The other day an acquaintance of mine divulged to me that he feels Christianity is just a crutch — that it’s for those people who can’t face the world without something to prop them up.
He wasn’t trying to be rude; he honestly did not have any idea about my faith. This is partially because I am generally reserved and partially because I’m a giant coward.
I didn’t know what to say, so I didn’t say anything. I’ve been thinking about it since, and I’m a bit mad at myself for missing such a great opportunity to share what the Gospel is all about. Thankfully, the Holy Spirit is not limited by my failures — His ability to draw people to faith is in no way dependent on me. Whew.
But I still have a responsibility to share the reason for my hope (1 Peter 3:15). I still wish I had availed myself of the opportunity while I had it.
If I could go back in time, here’s what I would say:
I agree. Christianity is for the weak. To say that it functions as a crutch is, if anything, a grand understatement. It not only props me up, it enables me to walk through each day in faith. Without it, I would have no hope: no hope of ever ridding myself of my own selfishness and wrong desires; no hope for a clean conscience; no hope of ever being reconciled to the God who made me; no hope for anything beyond the immediate circumstances; no hope in death or suffering; no hope that anything in this world has any ultimate meaning.
Jesus came to die for me because I was too blind to even know my own need for Him, too weak — in fact, the Bible says I was dead (Ephesians 2:1) — to help myself. None of my feeble efforts come close to offering me salvation, security and hope, so I rely on God to be true to His promises. I trust Him to change my hard heart and to spare me of His judgment because of the atonement and righteous covering He provided for me through His own Son.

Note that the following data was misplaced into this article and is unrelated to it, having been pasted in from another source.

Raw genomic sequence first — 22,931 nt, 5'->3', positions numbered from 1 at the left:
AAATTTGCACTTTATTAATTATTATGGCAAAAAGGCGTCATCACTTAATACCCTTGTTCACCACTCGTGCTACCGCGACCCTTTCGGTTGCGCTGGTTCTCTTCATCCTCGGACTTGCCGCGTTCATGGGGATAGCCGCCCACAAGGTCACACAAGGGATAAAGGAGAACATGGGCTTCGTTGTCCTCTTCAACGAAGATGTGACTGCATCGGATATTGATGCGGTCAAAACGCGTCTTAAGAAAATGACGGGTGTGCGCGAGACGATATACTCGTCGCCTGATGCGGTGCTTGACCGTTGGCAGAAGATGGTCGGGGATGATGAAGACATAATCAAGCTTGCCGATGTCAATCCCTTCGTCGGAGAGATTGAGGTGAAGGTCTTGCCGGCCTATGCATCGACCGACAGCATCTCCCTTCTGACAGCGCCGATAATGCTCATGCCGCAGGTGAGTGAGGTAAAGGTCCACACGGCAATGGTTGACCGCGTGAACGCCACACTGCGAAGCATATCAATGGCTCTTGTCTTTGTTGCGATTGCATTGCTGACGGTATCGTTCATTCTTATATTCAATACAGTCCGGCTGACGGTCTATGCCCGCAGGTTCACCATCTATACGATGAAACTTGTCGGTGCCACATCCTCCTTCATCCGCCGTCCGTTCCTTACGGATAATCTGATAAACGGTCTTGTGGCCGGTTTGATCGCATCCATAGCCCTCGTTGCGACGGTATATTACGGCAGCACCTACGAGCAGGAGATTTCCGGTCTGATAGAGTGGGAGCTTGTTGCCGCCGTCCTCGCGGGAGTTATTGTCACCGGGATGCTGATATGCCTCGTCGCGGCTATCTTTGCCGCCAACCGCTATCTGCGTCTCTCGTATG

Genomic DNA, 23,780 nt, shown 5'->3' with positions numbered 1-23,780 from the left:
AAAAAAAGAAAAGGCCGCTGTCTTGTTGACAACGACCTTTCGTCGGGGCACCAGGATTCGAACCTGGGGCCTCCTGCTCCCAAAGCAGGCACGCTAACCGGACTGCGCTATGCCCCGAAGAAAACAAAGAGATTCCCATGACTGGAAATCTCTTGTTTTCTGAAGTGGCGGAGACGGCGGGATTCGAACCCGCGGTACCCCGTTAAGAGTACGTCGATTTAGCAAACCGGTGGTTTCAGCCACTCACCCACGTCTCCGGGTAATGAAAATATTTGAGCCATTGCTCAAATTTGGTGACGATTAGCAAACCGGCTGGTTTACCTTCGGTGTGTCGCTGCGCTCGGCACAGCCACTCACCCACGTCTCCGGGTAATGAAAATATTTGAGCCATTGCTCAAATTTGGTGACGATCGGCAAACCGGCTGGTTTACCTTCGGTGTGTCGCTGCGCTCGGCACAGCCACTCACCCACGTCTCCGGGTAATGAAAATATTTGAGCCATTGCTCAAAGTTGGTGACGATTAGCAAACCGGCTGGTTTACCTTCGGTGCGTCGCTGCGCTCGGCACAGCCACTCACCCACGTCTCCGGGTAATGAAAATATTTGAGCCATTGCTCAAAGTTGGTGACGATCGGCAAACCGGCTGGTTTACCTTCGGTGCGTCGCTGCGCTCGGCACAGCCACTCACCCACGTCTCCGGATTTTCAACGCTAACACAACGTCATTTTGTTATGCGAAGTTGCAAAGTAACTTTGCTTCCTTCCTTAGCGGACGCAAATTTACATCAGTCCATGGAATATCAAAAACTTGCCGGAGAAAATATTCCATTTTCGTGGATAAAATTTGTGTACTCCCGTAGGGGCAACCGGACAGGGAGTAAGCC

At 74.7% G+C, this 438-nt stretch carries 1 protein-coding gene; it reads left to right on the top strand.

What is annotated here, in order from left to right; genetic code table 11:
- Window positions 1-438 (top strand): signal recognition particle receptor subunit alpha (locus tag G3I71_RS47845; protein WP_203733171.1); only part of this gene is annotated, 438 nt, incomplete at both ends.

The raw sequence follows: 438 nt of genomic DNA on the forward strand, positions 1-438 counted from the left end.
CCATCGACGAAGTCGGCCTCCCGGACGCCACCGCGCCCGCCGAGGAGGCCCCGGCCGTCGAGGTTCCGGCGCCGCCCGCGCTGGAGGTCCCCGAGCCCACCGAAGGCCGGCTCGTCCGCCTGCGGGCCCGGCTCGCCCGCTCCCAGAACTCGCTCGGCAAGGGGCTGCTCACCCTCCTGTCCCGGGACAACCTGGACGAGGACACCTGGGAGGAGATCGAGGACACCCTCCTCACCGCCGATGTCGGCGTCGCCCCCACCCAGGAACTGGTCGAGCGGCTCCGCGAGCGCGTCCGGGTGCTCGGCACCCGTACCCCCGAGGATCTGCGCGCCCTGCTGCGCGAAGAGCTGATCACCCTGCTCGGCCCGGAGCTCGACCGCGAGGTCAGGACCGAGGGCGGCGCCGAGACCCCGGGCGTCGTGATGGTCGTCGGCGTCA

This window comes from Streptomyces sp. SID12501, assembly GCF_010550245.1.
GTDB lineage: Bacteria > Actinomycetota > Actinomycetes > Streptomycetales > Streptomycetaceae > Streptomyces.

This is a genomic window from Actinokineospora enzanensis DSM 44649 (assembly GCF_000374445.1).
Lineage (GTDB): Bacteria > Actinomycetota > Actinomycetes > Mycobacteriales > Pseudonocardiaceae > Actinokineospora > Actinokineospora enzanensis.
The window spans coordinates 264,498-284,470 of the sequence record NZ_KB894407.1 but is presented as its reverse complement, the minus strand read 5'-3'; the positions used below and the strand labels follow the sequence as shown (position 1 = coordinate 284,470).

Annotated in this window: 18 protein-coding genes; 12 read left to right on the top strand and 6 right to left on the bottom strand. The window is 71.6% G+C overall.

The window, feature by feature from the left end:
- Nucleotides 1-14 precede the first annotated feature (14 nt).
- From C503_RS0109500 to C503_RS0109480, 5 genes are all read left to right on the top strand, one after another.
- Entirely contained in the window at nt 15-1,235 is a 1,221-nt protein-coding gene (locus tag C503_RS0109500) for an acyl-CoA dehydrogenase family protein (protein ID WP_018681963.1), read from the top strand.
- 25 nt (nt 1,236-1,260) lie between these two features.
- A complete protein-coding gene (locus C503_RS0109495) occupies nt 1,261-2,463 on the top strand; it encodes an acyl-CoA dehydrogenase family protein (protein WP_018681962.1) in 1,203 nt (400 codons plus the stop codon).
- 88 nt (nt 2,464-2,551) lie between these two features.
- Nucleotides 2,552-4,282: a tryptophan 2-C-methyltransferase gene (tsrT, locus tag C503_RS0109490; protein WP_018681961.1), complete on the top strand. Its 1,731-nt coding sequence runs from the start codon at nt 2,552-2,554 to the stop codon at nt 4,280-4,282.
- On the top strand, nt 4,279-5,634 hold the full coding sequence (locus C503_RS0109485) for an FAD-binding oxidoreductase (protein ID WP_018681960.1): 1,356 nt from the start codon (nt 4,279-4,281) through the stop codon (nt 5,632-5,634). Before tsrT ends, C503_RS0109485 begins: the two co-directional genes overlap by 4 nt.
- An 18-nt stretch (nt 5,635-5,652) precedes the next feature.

All of this — all of it — shows my weakness, my insufficiency, my desperate state. So if you are under the impression that Christians are weak and needy, you’re right. That is exactly what we are.
I am so thankful that Christianity is for the weak, because that means it’s for me.
I remember Jesus’ words that it is not the well who need a doctor — it’s the sick (Matthew 9:12, Mark 2:17, Luke 5:31, 32).
I am “the sick” to whom He was referring. Before a just and holy God demanding perfection, isn’t this all of us? We all fall so far short of His righteousness (Romans 3:23).
It’s offensive, but it’s the truth. Approaching God from a position of weakness is the only way I know how. I love the hymn “Rock of Ages.” The lyrics are beautiful:
Nothing in my hands I bring,
Simply to thy cross I cling.
Naked, come to thee for dress;
Helpless, look to thee for grace;
Foul, I to the fountain fly;
Wash me Savior, or I die.
How so very true.
It is only in this honest admission of my weakness that the power of the Gospel overwhelms me, for His power is made perfect in weakness (2 Corinthians 12:9).
Sarah Johnston is a senior majoring in elementary education at the University of Maryland. She enjoys reading, writing, and all things Annapolitan.
If you would like to contribute a post to the Boundless blog, see “Writers Wanted” for more details.